Just 24 days later while out on bail Madeiros was arrested again for breaking into a shop during the night. He was sentenced for the crime on June 14th and remanded to the New Bedford House of Correction where he remained until December 1920. Around this time something happened which has caused historians to believe that Medeiros may have been involved in the April 15th 1920 South Braintree robbery for which Sacco and Vanzetti were convicted.
In January of 1921, Medeiros mysteriously came into possession of a large sum of cash which according to different accounts amounted to about $2,800.00. This amount has been pointed out by some historians to approximately 1/6 of the payroll money stolen in South Braintree. According to Medeiros’ own signed confession there were six bandits in all at South Braintree. With his new found wealth Medeiros left Providence and traveled for the next two years down to Mexico and Texas and as far as St. Paul Minnesota with an un-named “circus girl.”
A Return to New Bedford; Gun Battle
In 1923 Medeiros returned to the New Bedford area and went into business on his own as a contractor. He built several garages but soon found he wasn’t making enough money and in March 1924 he found himself a job working as a bouncer for Barney Monterios, a Cape Verde Brava, who ran a speakeasy called the Bluebird Inn located in Seekonk, Massachusetts, just four miles over the state line from Providence. He acted as chauffeur during the day for Barney’s common law wife Mae Boice, who has been variously described as exceedingly handsome brassy blonde by various writers.
While off duty he spent his spare time up in his room with one of the clubs “girls” named Tessie. It is said that he would lie in bed and scare Tessie by shooting flies off the ceiling with his .38 or his .45 revolver. It’s also said that he once used Mae’s cats for target practice an incident which sent her into a furor but was soon forgiven. Another incident that has been recalled occurred on July of 1923, when Bibber Barone, a known associate of the Morelli Gang descended upon the Bluebird Inn with several other gangsters, and demanded to take Tessie away.
Medeiros came out onto the porch with pistols drawn and according to Mae Boice’s account, yelled that Bibber “and his gang had double-crossed him once and he could forgive them for that, but if they took the girl he would bump them all and it would be sure death.” At this threat Bibber and his fellow gangsters climbed back into their car and roared back to Providence. By the following autumn Medeiros’ affections turned from Tessie toward Mae. Allegedly he flashed a wad of money in front of Mae and asked her to run off with him. When her husband Barney found out he wouldn’t stand for it and fired Medeiros and told him to get out, which resulted in a pitched gun battle in the front yard of the Bluebird Inn. No one was injured; the only victim of the shootout being Medeiros’ taillight which was shattered by Barney’s parting shot as Madeiros fled in his automobile.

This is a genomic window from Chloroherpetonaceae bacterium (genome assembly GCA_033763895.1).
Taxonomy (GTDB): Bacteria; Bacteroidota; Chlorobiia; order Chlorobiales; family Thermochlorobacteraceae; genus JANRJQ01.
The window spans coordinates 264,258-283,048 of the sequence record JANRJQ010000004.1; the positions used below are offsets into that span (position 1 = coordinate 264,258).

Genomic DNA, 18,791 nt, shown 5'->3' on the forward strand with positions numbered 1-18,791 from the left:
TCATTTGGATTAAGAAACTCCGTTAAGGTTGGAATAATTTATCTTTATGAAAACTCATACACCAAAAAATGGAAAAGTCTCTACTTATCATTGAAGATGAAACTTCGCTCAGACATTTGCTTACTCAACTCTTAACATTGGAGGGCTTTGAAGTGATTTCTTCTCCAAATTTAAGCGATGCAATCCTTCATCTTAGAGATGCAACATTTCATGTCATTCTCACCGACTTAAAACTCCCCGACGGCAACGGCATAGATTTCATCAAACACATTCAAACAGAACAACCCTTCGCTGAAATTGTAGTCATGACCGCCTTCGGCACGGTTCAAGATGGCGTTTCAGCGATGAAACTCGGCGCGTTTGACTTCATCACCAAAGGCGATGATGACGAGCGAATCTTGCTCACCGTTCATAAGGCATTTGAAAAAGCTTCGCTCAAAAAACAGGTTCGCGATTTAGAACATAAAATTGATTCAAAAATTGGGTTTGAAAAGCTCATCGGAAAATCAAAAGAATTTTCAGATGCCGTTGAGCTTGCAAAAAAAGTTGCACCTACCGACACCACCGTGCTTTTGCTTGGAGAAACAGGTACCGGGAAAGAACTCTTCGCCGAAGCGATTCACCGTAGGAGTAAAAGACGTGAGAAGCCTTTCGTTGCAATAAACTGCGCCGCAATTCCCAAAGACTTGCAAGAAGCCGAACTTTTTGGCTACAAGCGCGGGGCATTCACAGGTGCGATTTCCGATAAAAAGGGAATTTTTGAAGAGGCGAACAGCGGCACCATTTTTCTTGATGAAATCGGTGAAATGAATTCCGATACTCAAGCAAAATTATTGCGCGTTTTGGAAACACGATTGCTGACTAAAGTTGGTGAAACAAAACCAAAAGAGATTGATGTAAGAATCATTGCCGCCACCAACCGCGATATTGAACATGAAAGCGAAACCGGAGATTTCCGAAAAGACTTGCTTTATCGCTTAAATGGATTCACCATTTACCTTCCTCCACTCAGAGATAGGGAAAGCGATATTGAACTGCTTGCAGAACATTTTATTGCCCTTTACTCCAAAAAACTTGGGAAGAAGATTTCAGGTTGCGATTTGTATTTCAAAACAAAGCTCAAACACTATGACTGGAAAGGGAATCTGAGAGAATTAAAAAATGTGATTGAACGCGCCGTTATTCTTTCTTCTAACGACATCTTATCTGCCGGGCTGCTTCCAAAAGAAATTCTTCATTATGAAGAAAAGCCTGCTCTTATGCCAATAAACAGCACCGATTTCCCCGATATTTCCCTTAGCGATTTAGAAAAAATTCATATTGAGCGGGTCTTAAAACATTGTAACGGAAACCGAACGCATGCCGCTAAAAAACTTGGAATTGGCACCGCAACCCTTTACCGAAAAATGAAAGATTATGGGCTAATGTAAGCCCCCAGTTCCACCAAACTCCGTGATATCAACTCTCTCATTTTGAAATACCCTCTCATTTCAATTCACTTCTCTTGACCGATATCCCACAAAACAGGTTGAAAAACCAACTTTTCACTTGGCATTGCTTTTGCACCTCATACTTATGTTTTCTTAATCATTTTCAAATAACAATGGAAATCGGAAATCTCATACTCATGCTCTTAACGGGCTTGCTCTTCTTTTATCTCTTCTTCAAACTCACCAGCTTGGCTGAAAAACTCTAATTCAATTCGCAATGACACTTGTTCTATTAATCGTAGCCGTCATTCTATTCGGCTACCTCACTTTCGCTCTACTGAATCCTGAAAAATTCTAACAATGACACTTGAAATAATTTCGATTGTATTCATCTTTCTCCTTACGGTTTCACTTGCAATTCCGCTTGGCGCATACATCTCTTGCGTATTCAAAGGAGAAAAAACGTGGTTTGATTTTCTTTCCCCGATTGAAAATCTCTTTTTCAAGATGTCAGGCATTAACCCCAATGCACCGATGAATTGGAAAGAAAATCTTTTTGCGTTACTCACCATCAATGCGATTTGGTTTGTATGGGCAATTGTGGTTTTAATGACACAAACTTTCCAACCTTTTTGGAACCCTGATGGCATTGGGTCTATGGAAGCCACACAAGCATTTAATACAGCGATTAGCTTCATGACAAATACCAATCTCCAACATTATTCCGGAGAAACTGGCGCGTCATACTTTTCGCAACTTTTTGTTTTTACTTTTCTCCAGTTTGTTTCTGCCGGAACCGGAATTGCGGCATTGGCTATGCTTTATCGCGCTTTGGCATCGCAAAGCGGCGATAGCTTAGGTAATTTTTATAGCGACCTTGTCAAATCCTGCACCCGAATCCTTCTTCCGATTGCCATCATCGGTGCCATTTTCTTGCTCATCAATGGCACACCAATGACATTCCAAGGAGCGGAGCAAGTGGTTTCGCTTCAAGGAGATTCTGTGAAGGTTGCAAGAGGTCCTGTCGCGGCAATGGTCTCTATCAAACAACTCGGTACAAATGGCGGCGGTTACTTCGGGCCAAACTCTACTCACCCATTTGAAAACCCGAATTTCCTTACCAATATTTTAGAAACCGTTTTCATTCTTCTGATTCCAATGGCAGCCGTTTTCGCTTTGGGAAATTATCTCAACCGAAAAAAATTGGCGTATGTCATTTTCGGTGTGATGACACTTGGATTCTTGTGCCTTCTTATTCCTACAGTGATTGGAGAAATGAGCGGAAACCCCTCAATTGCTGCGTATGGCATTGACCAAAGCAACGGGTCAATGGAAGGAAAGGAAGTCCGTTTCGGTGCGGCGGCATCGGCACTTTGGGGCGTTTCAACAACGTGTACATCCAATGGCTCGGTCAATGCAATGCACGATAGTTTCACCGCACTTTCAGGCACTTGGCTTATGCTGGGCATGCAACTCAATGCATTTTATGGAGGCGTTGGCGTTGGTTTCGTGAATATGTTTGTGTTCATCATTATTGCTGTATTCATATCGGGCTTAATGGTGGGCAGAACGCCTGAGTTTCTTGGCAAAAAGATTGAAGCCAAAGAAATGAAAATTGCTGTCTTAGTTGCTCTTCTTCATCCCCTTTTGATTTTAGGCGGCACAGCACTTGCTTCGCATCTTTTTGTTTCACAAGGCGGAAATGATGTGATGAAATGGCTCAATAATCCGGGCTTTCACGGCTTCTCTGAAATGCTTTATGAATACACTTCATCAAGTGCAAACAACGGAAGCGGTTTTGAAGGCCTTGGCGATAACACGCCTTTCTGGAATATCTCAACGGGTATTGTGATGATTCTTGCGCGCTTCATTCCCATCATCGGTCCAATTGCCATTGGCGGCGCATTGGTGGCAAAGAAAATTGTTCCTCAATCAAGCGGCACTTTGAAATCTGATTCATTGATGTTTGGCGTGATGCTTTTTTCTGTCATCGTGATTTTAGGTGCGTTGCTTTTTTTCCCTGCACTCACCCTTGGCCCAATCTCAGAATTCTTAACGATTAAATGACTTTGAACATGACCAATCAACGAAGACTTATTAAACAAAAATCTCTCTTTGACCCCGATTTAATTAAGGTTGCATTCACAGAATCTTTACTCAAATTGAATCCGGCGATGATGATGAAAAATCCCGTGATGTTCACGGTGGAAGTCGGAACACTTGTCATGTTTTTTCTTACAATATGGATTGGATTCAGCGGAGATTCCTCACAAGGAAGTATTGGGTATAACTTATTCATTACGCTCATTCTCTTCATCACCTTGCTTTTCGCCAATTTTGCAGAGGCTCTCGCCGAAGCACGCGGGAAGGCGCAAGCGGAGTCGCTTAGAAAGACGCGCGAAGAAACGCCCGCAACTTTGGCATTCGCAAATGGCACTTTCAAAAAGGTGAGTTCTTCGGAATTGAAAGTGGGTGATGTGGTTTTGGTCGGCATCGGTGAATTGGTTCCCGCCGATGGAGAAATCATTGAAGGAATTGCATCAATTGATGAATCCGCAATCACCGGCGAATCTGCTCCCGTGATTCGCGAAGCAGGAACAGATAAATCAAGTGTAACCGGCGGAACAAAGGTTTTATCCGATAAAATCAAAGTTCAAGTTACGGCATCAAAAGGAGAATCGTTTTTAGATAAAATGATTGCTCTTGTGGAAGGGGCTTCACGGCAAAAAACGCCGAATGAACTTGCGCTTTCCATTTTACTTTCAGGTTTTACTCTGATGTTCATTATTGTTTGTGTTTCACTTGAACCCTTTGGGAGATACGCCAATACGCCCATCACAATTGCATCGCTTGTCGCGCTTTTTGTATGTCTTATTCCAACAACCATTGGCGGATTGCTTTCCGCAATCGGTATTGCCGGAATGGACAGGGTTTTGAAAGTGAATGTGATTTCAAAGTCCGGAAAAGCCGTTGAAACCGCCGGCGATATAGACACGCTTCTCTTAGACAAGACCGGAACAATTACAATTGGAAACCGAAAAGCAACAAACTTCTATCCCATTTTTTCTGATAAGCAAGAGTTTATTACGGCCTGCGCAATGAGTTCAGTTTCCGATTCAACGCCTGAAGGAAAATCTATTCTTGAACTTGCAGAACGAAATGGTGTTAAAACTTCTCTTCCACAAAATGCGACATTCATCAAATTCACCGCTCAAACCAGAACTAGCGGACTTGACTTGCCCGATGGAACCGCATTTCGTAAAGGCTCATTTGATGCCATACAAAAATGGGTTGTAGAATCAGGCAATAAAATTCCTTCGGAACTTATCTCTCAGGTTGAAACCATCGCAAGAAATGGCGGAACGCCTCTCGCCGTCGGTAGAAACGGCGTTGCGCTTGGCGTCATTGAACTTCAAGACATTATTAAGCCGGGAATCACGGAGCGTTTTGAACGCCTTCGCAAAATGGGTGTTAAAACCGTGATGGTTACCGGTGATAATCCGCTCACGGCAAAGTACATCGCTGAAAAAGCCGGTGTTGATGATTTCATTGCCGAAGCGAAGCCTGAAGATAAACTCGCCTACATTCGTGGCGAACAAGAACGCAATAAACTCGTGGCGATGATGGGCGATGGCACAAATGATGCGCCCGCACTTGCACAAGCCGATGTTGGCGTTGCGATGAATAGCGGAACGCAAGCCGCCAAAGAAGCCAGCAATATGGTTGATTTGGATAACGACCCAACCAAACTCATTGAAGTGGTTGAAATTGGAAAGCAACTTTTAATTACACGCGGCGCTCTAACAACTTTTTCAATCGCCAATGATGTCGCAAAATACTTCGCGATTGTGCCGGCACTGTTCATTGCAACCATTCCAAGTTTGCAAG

Bank Robbery, Murder and Manhunt
On the morning of November 1st, 1924 Celestino Medeiros along with three other accomplices, Jimmy Weeks, Alfred Bedard and Harry Goldenberg, walked into the First National Bank at Wrentham, Massachusetts and told the patrons and the clerks that “this is a stick up.” Medeiros, while training his .45 revolver on the elderly cashier named Carpenter, ordered him to turn over the money. Instead of following directions the Carpenter made a move for the alarm button at which time Medeiros shot him point blank. Upon seeing this, the other bandits along with Medeiros ran out of the bank, sped off in their car and quickly went into hiding. The cashier died from the gunshot wounds within a day.
A few days later after a man hunt for the three, Medeiros was picked up in Providence at Zack’s Hotel, a rundown flop house with two other Portuguese transients, Mingo and Pacheco. Weeks and Bedard were captured a short time later, Goldenberg was never captured. Weeks and Bedard agreed to turn states evidence against Medeiros in exchange for a life sentence and as a result Medeiros was convicted of 1st degree murder and sentenced to death. An appeal was made on the basis that the judge did not instruct the jury that Medeiros was innocent until proven guilty and a new trial was ordered. It was while awaiting the decision on his appeal in Dedham jail that Medeiros passed his now famous slip of paper to Sacco. Medeiros did win a new trial but with the same result he was again convicted of murder and sentenced to death.